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Using windows registry or ini files?

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I've been told that the windows registry could be more efficient to use than ini files for settings for a game. 1. How do I store and read info in the registry for a WinAPI game? For a MFC game? 2. If registry isn't the way to go, what's the simplest way to read ini files? I suppose there must be a standardized way of coding it (sample code) so I don't have to reinvent the wheel (not that I mind, but I'm trying to make an engine which will take a year or so anyway so I'll use completed code and components as much as I can).

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Hi,

You could also have a look at wxWidgets as they have platform independent code for reading/writing ini-like settings files - same API can also access registry so its easy to try both out! There may be other cross-platform features in there that you could use too (e.g. logging, sockets, timer, threads or XML).

If you statically link you will not bloat your applications with the stuff they do not use.

Cheers,
dhm

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what exactly are the benefits of XML? Isn't it a bit tricky to implement an XML parser compared to just registry and ini file accesses? All I want is just a simple way of storing integers, strings, and maybe a few floats, nothing else really.

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If you use an existing XML library, reading and storing data in XML format is easy enough. Whether it's the best format to use is debatable, but it's not hard to do, at least.

Anyway, I agree with the above, please, stay out of my registry.
No application ever cleans up after itself, and you have virtually no way of finding out *where* it left entries in the registry.

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I've always thought using XML is a bit overkill for a configuration file. Since you mentioned registry, you must be using a Windows system, so just use these. Ignore the ones that deal with the registry and only use the PrivateProfile functions.

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Microsoft has changed the way it wants you to store information about your program . Back years ago the registry was the way to go. The problem with this method is the registry gets very bloated and slows the whole machine down. Who would have though we would ever have hundred of programs on a single box? So now Microsoft says to store program information in ini files that are local to the program or that are stored in Document and Settings area for each user. The resistry is now only to be used for storing class information, data type, extention information and other critical program information that is used by the SYSTEM. Anything that is just program use should be stored in the ini files.

There are a few ways to do your ini files depending on how complicated they will be. You can create a ini class and serilize it and just stream it in and out of the file. You can create your own ini file system and just read and write the file directly. Or you can us XML. XML is great for accesses very large ini files . Creating your own ini class is really nice for smaller ini files that you don't mind storing all the information in memory.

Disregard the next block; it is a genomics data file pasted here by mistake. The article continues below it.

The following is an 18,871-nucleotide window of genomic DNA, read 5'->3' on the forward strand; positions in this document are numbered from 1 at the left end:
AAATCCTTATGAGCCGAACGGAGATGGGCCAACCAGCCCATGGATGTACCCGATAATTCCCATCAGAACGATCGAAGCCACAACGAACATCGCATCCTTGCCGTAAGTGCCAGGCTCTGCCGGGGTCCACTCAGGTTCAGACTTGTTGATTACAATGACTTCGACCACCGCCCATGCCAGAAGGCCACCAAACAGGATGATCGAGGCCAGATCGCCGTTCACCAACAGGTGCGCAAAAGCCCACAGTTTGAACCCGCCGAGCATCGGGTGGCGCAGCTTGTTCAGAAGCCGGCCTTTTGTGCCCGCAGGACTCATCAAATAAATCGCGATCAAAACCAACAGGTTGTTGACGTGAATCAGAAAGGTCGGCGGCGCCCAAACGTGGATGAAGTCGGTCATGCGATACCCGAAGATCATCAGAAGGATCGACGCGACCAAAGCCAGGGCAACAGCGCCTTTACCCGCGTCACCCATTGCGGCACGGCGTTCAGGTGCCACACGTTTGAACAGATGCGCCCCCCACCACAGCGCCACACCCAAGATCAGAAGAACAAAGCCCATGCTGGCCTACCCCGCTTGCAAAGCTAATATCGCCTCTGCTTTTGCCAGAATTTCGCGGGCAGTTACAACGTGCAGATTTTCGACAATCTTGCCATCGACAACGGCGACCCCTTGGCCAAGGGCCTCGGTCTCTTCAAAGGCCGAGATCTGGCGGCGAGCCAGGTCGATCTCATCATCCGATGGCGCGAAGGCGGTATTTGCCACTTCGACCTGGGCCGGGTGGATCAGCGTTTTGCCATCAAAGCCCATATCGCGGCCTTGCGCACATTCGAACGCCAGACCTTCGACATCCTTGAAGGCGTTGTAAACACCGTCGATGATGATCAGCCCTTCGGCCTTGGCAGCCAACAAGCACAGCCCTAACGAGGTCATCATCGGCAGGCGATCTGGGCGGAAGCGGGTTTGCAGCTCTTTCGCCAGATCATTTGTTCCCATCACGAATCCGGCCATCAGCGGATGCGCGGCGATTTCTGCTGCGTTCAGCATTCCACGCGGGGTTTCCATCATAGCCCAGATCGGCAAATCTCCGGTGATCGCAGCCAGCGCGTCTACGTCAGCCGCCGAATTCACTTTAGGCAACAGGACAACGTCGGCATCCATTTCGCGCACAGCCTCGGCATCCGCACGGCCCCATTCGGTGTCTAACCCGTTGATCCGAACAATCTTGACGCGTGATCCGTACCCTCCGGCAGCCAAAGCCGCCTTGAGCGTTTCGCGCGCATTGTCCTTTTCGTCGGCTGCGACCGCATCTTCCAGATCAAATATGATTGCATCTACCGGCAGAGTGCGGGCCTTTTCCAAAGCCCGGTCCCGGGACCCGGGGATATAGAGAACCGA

Well there you go.

theTroll

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Quote:
Original post by TheTroll
Microsoft has changed the way it wants you to store information about your program . Back years ago the registry was the way to go. The problem with this method is the registry gets very bloated and slows the whole machine down. Who would have though we would ever have hundred of programs on a single box? So now Microsoft says to store program information in ini files that are local to the program or that are stored in Document and Settings area for each user. The resistry is now only to be used for storing class information, data type, extention information and other critical program information that is used by the SYSTEM. Anything that is just program use should be stored in the ini files.


Where does anyone say this? I find this very difficult to believe considering that the standard INI functions all say

Quote:

This function is provided only for compatibility with 16-bit Windows-based applications. Applications should store initialization information in the registry.


Anyway, a reference to functions for both the registry and INI files can be found here.

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The registry was a solution devised for software that share configs and so on.

Many ms products do this, it is also usefull for storing sensitive encrypted data.

Using an ini or registry both have their differences, if you want cross-compatible use inis though

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